Local News

Thursday, Oct 21 2010 06:07 PM

District sticks drivers with air pollution bill

BY STEVEN MAYER, Californian staff writer smayer@bakersfield.com

Valley air district board members didn't like the smell of it, but they held their noses, complained they had little choice, and voted unanimously Thursday to hand off a $29 million federal air pollution penalty to valley vehicle owners.

The decision was probably a forgone conclusion, but the board spent more than three hours listening to staff's recommendations, a slew of public comments -- pro and con -- and one another before deciding to tack an additional $12 onto the annual cost of registering a motor vehicle in the valley.

The eight-county air district, which extends from Bakersfield to Stockton, already includes a $7 surcharge on DMV auto registrations for various programs. But the additional fee marks the first time American motorists have been held responsible for fouling the air.

The South Coast Air Basin is considering a similar surcharge, according to the Fresno Bee.

"As a matter of principle I oppose fees and penalties because they're another form of tax," said Kern County Supervisor Ray Watson, who also serves on the San Joaquin Valley Air Pollution Control District board.

But Watson and his fellow members agreed that the alternative -- assessing the valley's largest stationary polluters, such as oil refineries, power plants and agricultural-production facilities -- would be both unfair and unwise.

"I don't think we have a choice," he said. "I think we need to adopt the surcharge."

The new fees will be added to vehicle registration starting in October 2011. The surcharge will end in 2024, but the air board may decide to end it at any time.

The federal penalty is particularly galling to board members and Air District staff because the valley's air this summer was the cleanest on record, according to the district.

But in mid-August when temperatures climbed past 110 degrees and back-to-school driving put more cars on the road, the air district recorded seven violations of the one-hour ozone standard -- a federal Clean Air Act rule that measures the peak level of smog-producing ozone during any one-hour period.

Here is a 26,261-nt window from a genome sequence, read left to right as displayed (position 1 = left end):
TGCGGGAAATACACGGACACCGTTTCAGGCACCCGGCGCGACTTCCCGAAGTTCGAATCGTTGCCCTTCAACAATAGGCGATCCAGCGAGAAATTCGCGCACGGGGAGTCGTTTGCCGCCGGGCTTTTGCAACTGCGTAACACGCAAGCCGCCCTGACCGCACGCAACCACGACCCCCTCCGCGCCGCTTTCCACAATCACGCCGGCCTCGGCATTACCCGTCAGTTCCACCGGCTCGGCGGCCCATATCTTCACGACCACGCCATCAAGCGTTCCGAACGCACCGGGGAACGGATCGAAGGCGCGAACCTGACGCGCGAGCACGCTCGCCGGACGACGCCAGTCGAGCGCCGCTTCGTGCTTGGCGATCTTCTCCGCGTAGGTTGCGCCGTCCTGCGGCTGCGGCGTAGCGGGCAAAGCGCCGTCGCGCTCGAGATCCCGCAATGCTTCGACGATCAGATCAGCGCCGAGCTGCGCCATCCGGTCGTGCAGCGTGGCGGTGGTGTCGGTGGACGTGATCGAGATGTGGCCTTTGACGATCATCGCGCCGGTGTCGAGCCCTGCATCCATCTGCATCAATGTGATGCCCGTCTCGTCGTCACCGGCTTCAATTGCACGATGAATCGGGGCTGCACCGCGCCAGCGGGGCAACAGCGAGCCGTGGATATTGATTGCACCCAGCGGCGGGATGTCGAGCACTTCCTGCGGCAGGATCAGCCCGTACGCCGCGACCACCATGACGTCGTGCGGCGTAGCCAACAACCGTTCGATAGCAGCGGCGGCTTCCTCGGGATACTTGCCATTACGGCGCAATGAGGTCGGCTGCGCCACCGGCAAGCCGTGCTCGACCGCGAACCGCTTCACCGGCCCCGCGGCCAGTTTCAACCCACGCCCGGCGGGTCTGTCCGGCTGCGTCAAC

That's seven too many violations of the standard, but a huge improvement over 56 recorded in 1996, said Samir Sheikh, the air district's director of strategies and incentives.

Emission reductions made by valley businesses are largely responsible for the valley's improved air, Sheikh said at the Fresno meeting. As a result, there's not much more industry can do with current technology.

"Valley businesses," he said, "deserve our recognition and reward, not a penalty."

But some members of the public disagreed.

Tom Frantz, a Shafter teacher and environmental activist who heads the Association of Irritated Residents, labeled as "propaganda" the air district's assertion that 80 percent of the valley's smog comes from mobile sources.

He and others said the district should stick to the spirit of the law, which was designed to hold industrial sources of air pollution accountable.

Frantz also said the stockholders of oil companies and other multi-national corporations can much more easily absorb the federal penalty than the people of the southern valley, many of whom live below the poverty level.

The air district has no regulatory jurisdiction over cars and other mobile sources, but Sheikh noted that stationary sources of smog-forming gasses have cut their emissions between 75 percent and 88 percent since 1980. In addition, the number of miles driven by motorists has grown twice as fast as the population, he said, another reason drivers should share the burden.

Arthur Unger, a member of the executive committee of the Kern-Kaweah chapter of the Sierra Club, also pleaded with the board to hold industry accountable for the federal penalty.

"Private vehicle drivers have little control over their emissions," he said.

But other members of the public -- who had video access to the Fresno meeting at air district offices in Bakersfield and Modesto -- lobbied hard for motorists to pick up the tab.

Suzanne Noble, vice president of regional issues and chief of staff for the Western States Petroleum Association, supported the staff recommendation -- as did business owners in Fresno and other areas in the district.

"We have close to 500 vehicles," said Patrick Smith of beef producer Harris Ranch. "So business will pay under this provision as well."

Not only does Smith support the DMV surcharge, he said the U.S. Environmental Protection Agency should be held responsible for failing to get a handle on the valley's worst polluters, trucks and cars.

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